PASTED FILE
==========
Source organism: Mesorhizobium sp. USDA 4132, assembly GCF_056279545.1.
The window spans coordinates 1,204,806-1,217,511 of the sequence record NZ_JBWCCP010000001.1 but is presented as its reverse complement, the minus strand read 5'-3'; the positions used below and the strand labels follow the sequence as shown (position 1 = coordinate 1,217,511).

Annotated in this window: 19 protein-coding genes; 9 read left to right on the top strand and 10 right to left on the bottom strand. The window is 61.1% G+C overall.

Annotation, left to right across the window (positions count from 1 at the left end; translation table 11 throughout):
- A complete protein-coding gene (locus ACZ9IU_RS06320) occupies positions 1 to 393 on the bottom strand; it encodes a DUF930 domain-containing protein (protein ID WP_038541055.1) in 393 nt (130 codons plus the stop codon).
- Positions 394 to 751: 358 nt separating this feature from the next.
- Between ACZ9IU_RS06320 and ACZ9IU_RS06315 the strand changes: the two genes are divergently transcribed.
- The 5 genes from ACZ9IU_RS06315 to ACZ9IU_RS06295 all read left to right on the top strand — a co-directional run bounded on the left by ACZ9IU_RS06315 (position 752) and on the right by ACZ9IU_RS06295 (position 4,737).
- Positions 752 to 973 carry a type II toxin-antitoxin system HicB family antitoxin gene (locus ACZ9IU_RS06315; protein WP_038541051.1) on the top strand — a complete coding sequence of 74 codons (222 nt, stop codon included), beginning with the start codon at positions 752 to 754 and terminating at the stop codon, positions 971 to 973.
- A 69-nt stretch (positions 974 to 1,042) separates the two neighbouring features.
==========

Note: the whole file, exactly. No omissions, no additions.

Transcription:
Source organism: Mesorhizobium sp. USDA 4132, assembly GCF_056279545.1.
The window spans coordinates 1,204,806-1,217,511 of the sequence record NZ_JBWCCP010000001.1 but is presented as its reverse complement, the minus strand read 5'-3'; the positions used below and the strand labels follow the sequence as shown (position 1 = coordinate 1,217,511).

Annotated in this window: 19 protein-coding genes; 9 read left to right on the top strand and 10 right to left on the bottom strand. The window is 61.1% G+C overall.

Annotation, left to right across the window (positions count from 1 at the left end; translation table 11 throughout):
- A complete protein-coding gene (locus ACZ9IU_RS06320) occupies positions 1 to 393 on the bottom strand; it encodes a DUF930 domain-containing protein (protein ID WP_038541055.1) in 393 nt (130 codons plus the stop codon).
- Positions 394 to 751: 358 nt separating this feature from the next.
- Between ACZ9IU_RS06320 and ACZ9IU_RS06315 the strand changes: the two genes are divergently transcribed.
- The 5 genes from ACZ9IU_RS06315 to ACZ9IU_RS06295 all read left to right on the top strand — a co-directional run bounded on the left by ACZ9IU_RS06315 (position 752) and on the right by ACZ9IU_RS06295 (position 4,737).
- Positions 752 to 973 carry a type II toxin-antitoxin system HicB family antitoxin gene (locus ACZ9IU_RS06315; protein WP_038541051.1) on the top strand — a complete coding sequence of 74 codons (222 nt, stop codon included), beginning with the start codon at positions 752 to 754 and terminating at the stop codon, positions 971 to 973.
- A 69-nt stretch (positions 974 to 1,042) separates the two neighbouring features.